Axia iQx combines the mix engine and surface into one unit, requiring less external components and fewer points of failure.
Axia Audio, part of The Telos Alliance, has unveiled a new Audio over IP (AoIP) mixing console, a surface and mix engine in one chassis, called iQx that simplifies setup while providing virtually endless connectivity options.
The company said that traditionally, surfaces need to be connected to a separate mix engine, which represents the so-called “brains” of the system. Axia iQx combines the mix engine and surface into one unit, requiring less external components and fewer points of failure.
With AoIP, stations can enjoy much cleaner audio throughout the studio facility. Axia said the new iQx was built from the ground up as an AoIP console, making it fully complaint with the AES67 protocol and will support other emerging standards including SMPTE 2110-30. Due to its unique architecture, there’s no limit to the number of sources and connections users can access on the network.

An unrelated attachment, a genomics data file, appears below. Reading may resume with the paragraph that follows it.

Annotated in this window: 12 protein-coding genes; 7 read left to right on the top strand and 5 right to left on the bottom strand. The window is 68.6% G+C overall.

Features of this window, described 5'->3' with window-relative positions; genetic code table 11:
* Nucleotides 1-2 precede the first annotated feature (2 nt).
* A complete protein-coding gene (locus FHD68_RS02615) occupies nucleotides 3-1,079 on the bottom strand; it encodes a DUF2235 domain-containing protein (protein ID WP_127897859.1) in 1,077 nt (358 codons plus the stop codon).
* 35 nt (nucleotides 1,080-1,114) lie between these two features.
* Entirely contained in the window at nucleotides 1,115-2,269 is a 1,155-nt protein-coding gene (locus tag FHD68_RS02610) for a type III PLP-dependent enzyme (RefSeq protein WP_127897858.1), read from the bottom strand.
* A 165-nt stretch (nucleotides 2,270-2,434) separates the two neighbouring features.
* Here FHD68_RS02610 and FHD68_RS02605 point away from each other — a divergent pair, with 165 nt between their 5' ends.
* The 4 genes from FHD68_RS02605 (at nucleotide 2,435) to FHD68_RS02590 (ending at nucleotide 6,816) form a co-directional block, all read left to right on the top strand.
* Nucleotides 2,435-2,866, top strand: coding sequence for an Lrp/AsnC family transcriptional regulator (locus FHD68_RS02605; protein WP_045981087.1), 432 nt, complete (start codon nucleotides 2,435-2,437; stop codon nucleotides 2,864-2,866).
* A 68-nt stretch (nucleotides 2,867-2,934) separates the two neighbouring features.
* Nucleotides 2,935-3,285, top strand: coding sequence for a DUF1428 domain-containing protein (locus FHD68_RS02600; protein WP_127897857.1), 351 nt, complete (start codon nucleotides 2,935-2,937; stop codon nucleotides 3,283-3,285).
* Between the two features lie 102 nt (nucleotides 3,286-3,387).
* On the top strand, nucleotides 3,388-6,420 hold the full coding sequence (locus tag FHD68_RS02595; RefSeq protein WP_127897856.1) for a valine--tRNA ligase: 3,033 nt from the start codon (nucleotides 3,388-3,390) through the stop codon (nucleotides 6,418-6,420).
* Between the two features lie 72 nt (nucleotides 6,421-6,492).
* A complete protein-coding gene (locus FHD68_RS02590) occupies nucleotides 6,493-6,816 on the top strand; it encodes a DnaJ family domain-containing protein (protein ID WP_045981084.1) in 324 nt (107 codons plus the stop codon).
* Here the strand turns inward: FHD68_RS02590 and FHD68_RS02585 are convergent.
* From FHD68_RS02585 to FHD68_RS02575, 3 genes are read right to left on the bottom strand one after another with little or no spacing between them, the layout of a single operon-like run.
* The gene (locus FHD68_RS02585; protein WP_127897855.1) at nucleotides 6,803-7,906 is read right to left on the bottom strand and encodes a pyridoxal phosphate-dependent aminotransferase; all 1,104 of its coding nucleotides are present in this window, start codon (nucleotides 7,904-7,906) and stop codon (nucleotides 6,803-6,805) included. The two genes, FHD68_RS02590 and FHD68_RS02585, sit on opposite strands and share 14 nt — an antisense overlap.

If a user has an existing AoIP network, they may not even need to add additional I/O, meaning they don’t have to pay for I/O interfaces they don’t need. Adding an iQx to the network allows unlimited access to any audio source, anywhere on the network, from anywhere in the world. If there are other iQ consoles on the network, users can simply drop in an this mixer and share resources without having to add additional equipment.
iQx is also ideal for nontraditional studio setups, such as a temporary studio for a special event. Broadcasters can add or move a studio quickly or mix sports, remote talent, or audio that isn’t located in the studio, bringing in sources from all over the world. The console can be controlled from the remote site, so no in-studio operator is required.
The company said that in addition to its own unique advantages, iQx is an AoIP console at its heart, giving broadcasters all the benefits that come with an AoIP network. More flexibility, easier and faster installs, cost efficiency, a decentralized system without a single point of failure, and the ability to upgrade from analog one studio at a time are all upsides of AoIP. Once a source is on an AoIP audio network, it can be made available to any device on that same network.
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